As polyphosphate is a known chelator of calcium ions, we investigated if this effect was enough to inhibit mineralization in osteoblast cultures. Firstly, the amount of free, ionized calcium was measured in osteogenic media after the addition of PolyPs. Figure 3A shows that increasing levels of both PolyP5 and PolyP65 were able to chelate small amounts of ionized calcium (calcium chelation ranged from 100–300 μM). To determine if this depletion of calcium was sufficient to inhibit mineralization, additional calcium – in the form of calcium chloride – was added to mineralizing osteoblast cultures treated with 10 μM PolyP5 or PolyP65. Figure 3B shows that the addition of calcium in PolyP-treated osteoblast cultures did not allow mineralization to occur, indicating that this does not contribute to the inhibition. Furthermore, we examined whether adding calcium to PolyPs prior to addition to the cultures – to generate calcium-polyphosphate salt – would have any effect on mineralization, and we found that unlike a previous study using SaOS-2 cells , calcium-polyphosphate salt was also able to inhibit mineralization (data not shown). The disparity in these observations is likely attributable to the different cell lines used, as SaOS-2 cells have been known to show high alkaline phosphatase activity , but a less developed (if any) assembled extracellular matrix.
A lack of mineralization can be due to several factors including cell toxicity or altered expression of genes critical to osteoblast differentiation and mineralization. To investigate if PolyPs could affect osteoblast cell proliferation, MC3T3-E1 cells were assayed for cell viability using thiazolyl blue tetrazolium bromide over the course of 12 days. As shown in Figure 4A, cell viability in the presence of 10 μM PolyP5 or PolyP65 was not significantly different from that seen in cultures not treated with polyphosphate. Furthermore, collagen production (Fig. 4B) and alkaline phosphatase activity (Fig. 4C), two markers of osteoblast differentiation, were unaltered in polyphosphate-treated MC3T3-E1 cultures. Gene expression analysis, as shown in Fig. 4D, also show that osteogenic markers were unchanged; however, there was a marked decrease in Enpp1 expression, and an increase in Alpl expression when treated with PolyP65.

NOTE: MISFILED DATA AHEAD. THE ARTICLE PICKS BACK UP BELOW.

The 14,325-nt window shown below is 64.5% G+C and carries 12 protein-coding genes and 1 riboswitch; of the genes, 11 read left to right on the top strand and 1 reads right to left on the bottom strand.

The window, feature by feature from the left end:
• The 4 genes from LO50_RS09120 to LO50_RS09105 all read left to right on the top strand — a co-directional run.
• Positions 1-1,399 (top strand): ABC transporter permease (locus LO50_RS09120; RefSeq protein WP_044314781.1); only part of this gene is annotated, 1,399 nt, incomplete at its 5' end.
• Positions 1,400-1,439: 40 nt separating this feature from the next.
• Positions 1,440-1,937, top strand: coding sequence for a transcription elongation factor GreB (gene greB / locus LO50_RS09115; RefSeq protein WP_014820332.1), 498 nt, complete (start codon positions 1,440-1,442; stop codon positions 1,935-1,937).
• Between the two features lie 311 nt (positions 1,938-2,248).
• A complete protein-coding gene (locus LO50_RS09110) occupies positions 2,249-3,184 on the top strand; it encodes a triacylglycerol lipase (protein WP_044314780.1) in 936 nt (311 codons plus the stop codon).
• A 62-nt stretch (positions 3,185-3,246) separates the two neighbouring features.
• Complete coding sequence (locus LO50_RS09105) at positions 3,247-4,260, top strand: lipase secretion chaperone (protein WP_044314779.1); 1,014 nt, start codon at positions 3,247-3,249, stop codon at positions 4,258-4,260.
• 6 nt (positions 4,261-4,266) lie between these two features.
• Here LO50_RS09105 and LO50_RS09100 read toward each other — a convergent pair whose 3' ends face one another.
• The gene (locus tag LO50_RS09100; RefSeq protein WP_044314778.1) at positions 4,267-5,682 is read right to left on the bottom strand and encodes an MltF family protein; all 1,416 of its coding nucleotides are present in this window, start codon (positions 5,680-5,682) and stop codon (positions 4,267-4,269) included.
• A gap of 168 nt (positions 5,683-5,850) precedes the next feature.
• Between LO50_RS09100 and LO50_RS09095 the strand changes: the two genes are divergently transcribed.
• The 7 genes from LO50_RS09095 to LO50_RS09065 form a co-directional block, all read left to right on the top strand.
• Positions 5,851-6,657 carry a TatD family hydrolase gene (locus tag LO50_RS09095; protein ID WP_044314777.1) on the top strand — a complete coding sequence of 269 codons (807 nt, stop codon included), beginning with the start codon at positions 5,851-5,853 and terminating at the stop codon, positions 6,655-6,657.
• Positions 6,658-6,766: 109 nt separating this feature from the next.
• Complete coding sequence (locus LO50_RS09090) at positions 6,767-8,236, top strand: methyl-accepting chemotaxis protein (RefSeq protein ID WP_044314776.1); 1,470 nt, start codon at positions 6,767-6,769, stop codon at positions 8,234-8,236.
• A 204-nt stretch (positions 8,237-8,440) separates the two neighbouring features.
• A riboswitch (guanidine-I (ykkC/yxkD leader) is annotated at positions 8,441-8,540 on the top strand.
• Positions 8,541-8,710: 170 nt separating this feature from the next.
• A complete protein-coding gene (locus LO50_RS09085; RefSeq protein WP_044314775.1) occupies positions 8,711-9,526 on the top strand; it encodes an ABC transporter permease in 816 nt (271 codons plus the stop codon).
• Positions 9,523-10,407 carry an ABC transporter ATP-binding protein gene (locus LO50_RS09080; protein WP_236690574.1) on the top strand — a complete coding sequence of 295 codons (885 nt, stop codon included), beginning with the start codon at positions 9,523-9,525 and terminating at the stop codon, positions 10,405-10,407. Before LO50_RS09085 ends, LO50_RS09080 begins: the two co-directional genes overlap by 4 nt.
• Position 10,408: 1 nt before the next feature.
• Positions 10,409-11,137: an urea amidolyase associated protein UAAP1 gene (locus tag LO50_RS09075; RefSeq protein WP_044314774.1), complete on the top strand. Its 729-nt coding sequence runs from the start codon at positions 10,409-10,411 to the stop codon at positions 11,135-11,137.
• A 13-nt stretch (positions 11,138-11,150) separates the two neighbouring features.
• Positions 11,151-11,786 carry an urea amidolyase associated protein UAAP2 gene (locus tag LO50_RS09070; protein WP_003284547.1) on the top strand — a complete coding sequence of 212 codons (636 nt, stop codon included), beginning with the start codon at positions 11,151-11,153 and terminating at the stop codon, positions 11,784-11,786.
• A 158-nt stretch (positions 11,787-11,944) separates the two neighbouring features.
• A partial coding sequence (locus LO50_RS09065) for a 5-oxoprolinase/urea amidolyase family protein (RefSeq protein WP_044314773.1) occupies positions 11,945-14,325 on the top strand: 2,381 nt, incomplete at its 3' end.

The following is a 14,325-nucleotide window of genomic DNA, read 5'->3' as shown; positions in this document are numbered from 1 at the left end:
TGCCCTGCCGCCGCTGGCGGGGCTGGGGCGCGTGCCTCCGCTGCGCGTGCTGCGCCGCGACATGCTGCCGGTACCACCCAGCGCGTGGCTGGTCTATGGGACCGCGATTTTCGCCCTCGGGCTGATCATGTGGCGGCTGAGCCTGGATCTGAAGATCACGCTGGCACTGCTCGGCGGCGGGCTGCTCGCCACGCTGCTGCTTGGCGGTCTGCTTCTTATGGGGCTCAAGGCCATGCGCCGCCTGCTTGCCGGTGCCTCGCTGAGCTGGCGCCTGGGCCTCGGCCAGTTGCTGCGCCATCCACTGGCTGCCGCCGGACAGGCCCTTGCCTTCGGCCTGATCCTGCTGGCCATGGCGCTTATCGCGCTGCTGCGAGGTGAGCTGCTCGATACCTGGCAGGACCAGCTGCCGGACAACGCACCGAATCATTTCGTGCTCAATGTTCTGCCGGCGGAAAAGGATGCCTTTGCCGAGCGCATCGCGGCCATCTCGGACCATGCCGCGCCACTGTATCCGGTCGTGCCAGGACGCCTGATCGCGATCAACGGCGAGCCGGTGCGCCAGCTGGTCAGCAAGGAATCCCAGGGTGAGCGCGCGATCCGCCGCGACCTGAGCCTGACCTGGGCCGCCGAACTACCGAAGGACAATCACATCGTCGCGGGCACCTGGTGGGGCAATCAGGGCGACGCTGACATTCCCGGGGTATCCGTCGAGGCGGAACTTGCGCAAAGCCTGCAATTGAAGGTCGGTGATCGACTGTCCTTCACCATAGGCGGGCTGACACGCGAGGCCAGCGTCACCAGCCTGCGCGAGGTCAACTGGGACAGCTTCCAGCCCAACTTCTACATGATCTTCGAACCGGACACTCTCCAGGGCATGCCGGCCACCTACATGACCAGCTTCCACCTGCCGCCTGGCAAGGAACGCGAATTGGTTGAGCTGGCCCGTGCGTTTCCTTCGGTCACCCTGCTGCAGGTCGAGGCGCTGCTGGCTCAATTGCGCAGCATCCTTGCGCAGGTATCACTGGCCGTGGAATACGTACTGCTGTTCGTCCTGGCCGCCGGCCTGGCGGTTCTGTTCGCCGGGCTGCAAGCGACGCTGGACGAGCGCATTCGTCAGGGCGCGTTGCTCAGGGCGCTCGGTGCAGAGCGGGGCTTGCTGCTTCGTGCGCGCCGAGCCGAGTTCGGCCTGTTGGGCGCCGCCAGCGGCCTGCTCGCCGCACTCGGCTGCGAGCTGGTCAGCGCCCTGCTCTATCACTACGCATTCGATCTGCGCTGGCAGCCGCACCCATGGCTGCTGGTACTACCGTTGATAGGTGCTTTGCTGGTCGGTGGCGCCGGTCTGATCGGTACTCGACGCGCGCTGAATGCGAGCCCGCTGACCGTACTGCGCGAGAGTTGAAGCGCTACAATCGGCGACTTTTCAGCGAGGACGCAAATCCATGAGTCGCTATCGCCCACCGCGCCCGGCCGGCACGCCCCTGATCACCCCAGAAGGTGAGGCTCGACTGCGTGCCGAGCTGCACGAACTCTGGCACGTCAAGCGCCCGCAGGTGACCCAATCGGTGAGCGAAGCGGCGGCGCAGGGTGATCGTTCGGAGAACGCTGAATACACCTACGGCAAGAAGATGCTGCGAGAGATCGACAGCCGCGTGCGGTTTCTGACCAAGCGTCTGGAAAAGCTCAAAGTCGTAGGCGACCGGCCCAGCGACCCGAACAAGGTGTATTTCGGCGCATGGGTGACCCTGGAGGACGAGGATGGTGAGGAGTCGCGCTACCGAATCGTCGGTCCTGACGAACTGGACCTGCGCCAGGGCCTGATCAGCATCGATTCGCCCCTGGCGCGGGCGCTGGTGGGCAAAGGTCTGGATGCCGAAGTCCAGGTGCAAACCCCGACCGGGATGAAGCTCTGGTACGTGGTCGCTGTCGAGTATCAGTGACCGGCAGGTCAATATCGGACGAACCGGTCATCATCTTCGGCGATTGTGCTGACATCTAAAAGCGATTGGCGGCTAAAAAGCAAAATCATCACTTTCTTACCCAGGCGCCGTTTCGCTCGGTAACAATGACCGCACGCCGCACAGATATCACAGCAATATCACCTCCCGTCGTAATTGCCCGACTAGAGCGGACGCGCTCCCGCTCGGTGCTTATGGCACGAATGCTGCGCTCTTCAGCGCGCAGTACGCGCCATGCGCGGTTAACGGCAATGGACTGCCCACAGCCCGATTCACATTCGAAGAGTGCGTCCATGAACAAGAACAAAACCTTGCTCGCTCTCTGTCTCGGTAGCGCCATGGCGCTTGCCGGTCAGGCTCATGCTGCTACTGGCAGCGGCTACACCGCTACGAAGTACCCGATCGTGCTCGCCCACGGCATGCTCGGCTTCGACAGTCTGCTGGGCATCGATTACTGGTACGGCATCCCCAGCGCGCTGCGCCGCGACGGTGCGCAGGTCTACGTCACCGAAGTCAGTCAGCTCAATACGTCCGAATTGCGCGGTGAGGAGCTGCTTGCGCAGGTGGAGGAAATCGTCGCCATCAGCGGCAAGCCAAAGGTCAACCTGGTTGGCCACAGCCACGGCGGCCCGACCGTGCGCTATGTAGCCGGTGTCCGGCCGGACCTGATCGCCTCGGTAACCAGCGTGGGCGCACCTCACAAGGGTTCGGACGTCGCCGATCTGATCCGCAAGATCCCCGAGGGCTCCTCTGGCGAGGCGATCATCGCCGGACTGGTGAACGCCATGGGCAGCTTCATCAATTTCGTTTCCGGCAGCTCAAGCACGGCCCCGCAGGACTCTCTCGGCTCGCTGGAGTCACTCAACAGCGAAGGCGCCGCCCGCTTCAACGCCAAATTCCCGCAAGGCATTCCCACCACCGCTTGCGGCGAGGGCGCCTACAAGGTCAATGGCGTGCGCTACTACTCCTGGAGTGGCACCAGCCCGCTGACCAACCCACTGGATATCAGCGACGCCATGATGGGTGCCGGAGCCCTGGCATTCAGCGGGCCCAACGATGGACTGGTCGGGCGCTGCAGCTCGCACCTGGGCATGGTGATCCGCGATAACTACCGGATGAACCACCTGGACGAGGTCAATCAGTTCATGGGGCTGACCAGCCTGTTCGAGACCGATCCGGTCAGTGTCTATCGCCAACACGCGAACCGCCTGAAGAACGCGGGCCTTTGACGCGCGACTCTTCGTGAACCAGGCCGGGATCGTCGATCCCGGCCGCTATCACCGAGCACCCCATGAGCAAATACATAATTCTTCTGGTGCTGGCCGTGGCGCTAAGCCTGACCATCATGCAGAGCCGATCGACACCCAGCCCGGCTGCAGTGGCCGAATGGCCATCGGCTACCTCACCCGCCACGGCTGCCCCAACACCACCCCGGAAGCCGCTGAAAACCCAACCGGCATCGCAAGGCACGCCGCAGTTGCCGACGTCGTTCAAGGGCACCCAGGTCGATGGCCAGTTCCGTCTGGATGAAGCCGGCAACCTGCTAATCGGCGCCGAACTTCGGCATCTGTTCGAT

To understand the role of TNAP in PolyP-mediated mineralization inhibition, we investigated the kinetic properties of PolyP5 and PolyP65 as a function of chain length and at physiological pH (pH 7.2). TNAP was able to individually and linearly hydrolyze PolyP5, PolyP65 and the contaminant PPi over a time interval of 3 h (data not shown) although at 1 h of incubation very little hydrolysis of PPi was detected (data not shown). To assure a correct kinetic measurement of PolyP5 and PolyP65 degradation, all the kinetic experiments were performed with a 1 h incubation. Analysis of the reactions showed that recombinant TNAP hydrolyzed both PolyPs under physiologic conditions (Fig. 5). In the absence of added divalent metals, a plateau was easily reached between 10–100 μM of PolyP65, but saturation was not fully achieved for PolyP5 in this concentration range. A better catalytic efficiency was suggested for the long-chain PolyP, as indicated by the lower Km of 0.8 μM and 3.7 μM for PolyP65 and PolyP5, respectively (Fig. 5). Since TNAP activity is positively modulated by Mg2+, we also performed the same analysis in the presence of 0.5 mM MgCl2. This treatment enhanced the maximal activity for hydrolysis of PolyP65, whereas it also decreased affinity as observed by a 3–4 fold increase in Km values (8.6 and 2.8 μM for PolyP5 and PolyP65, respectively) (insets in Fig. 5). Given that hydrolysis of PolyPs by TNAP generates more Pi as TNAP levels are increased, Pi levels in the cultures should be increased with the addition of PolyP, yet inhibition of mineralization still occurs, underscoring the potency of the PolyP inhibition.